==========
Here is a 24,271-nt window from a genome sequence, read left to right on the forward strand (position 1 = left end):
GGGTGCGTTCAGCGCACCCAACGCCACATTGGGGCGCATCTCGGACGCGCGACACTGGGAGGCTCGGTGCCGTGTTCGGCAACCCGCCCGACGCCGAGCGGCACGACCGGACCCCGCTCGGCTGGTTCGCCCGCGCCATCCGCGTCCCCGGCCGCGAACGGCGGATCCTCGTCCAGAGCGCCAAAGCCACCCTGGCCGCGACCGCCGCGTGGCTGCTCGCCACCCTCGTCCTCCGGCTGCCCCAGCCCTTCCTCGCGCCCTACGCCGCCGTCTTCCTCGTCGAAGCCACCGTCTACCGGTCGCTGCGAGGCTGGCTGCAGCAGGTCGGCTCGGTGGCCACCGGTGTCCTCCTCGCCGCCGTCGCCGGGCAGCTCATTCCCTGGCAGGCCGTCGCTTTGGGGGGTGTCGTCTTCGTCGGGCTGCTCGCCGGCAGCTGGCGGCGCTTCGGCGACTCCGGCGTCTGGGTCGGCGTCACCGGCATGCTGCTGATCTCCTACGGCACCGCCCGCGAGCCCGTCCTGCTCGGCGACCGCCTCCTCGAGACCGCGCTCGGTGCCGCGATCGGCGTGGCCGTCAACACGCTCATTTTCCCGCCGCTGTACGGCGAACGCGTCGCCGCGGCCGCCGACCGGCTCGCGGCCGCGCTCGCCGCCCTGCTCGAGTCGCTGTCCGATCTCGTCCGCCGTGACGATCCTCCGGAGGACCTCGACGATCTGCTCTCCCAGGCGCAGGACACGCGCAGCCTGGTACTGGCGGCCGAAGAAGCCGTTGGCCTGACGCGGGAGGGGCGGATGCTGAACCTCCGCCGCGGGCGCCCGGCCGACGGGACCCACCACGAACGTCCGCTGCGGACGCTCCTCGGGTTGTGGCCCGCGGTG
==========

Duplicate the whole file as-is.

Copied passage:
Here is a 24,271-nt window from a genome sequence, read left to right on the forward strand (position 1 = left end):
GGGTGCGTTCAGCGCACCCAACGCCACATTGGGGCGCATCTCGGACGCGCGACACTGGGAGGCTCGGTGCCGTGTTCGGCAACCCGCCCGACGCCGAGCGGCACGACCGGACCCCGCTCGGCTGGTTCGCCCGCGCCATCCGCGTCCCCGGCCGCGAACGGCGGATCCTCGTCCAGAGCGCCAAAGCCACCCTGGCCGCGACCGCCGCGTGGCTGCTCGCCACCCTCGTCCTCCGGCTGCCCCAGCCCTTCCTCGCGCCCTACGCCGCCGTCTTCCTCGTCGAAGCCACCGTCTACCGGTCGCTGCGAGGCTGGCTGCAGCAGGTCGGCTCGGTGGCCACCGGTGTCCTCCTCGCCGCCGTCGCCGGGCAGCTCATTCCCTGGCAGGCCGTCGCTTTGGGGGGTGTCGTCTTCGTCGGGCTGCTCGCCGGCAGCTGGCGGCGCTTCGGCGACTCCGGCGTCTGGGTCGGCGTCACCGGCATGCTGCTGATCTCCTACGGCACCGCCCGCGAGCCCGTCCTGCTCGGCGACCGCCTCCTCGAGACCGCGCTCGGTGCCGCGATCGGCGTGGCCGTCAACACGCTCATTTTCCCGCCGCTGTACGGCGAACGCGTCGCCGCGGCCGCCGACCGGCTCGCGGCCGCGCTCGCCGCCCTGCTCGAGTCGCTGTCCGATCTCGTCCGCCGTGACGATCCTCCGGAGGACCTCGACGATCTGCTCTCCCAGGCGCAGGACACGCGCAGCCTGGTACTGGCGGCCGAAGAAGCCGTTGGCCTGACGCGGGAGGGGCGGATGCTGAACCTCCGCCGCGGGCGCCCGGCCGACGGGACCCACCACGAACGTCCGCTGCGGACGCTCCTCGGGTTGTGGCCCGCGGTG